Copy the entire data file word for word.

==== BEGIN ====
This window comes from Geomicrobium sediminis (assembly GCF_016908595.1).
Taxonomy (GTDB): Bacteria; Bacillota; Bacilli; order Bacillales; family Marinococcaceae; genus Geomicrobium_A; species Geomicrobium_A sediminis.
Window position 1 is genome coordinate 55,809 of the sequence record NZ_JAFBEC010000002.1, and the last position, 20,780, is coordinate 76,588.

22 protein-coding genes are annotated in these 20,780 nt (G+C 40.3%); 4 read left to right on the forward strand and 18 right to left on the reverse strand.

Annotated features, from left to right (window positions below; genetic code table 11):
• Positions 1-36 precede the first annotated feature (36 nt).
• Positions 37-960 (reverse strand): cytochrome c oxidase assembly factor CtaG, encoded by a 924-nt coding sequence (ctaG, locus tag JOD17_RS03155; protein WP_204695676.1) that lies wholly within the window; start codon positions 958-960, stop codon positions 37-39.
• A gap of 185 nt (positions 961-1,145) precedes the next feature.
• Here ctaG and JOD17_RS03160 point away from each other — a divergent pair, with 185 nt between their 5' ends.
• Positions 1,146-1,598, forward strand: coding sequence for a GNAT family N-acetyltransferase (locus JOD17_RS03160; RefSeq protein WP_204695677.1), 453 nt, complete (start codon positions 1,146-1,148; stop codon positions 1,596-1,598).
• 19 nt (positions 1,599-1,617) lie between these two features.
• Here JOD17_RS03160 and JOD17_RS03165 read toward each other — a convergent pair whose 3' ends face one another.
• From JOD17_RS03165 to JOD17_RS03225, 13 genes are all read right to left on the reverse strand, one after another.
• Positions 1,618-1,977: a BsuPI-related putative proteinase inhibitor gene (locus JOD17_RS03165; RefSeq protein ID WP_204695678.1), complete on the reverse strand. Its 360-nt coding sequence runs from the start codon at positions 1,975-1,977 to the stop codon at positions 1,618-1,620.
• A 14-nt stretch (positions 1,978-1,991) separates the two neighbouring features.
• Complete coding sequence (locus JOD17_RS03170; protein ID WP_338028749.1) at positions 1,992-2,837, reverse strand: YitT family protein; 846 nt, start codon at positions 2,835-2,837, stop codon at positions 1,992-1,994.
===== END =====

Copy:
This window comes from Geomicrobium sediminis (assembly GCF_016908595.1).
Taxonomy (GTDB): Bacteria; Bacillota; Bacilli; order Bacillales; family Marinococcaceae; genus Geomicrobium_A; species Geomicrobium_A sediminis.
Window position 1 is genome coordinate 55,809 of the sequence record NZ_JAFBEC010000002.1, and the last position, 20,780, is coordinate 76,588.

22 protein-coding genes are annotated in these 20,780 nt (G+C 40.3%); 4 read left to right on the forward strand and 18 right to left on the reverse strand.

Annotated features, from left to right (window positions below; genetic code table 11):
• Positions 1-36 precede the first annotated feature (36 nt).
• Positions 37-960 (reverse strand): cytochrome c oxidase assembly factor CtaG, encoded by a 924-nt coding sequence (ctaG, locus tag JOD17_RS03155; protein WP_204695676.1) that lies wholly within the window; start codon positions 958-960, stop codon positions 37-39.
• A gap of 185 nt (positions 961-1,145) precedes the next feature.
• Here ctaG and JOD17_RS03160 point away from each other — a divergent pair, with 185 nt between their 5' ends.
• Positions 1,146-1,598, forward strand: coding sequence for a GNAT family N-acetyltransferase (locus JOD17_RS03160; RefSeq protein WP_204695677.1), 453 nt, complete (start codon positions 1,146-1,148; stop codon positions 1,596-1,598).
• 19 nt (positions 1,599-1,617) lie between these two features.
• Here JOD17_RS03160 and JOD17_RS03165 read toward each other — a convergent pair whose 3' ends face one another.
• From JOD17_RS03165 to JOD17_RS03225, 13 genes are all read right to left on the reverse strand, one after another.
• Positions 1,618-1,977: a BsuPI-related putative proteinase inhibitor gene (locus JOD17_RS03165; RefSeq protein ID WP_204695678.1), complete on the reverse strand. Its 360-nt coding sequence runs from the start codon at positions 1,975-1,977 to the stop codon at positions 1,618-1,620.
• A 14-nt stretch (positions 1,978-1,991) separates the two neighbouring features.
• Complete coding sequence (locus JOD17_RS03170; protein ID WP_338028749.1) at positions 1,992-2,837, reverse strand: YitT family protein; 846 nt, start codon at positions 2,835-2,837, stop codon at positions 1,992-1,994.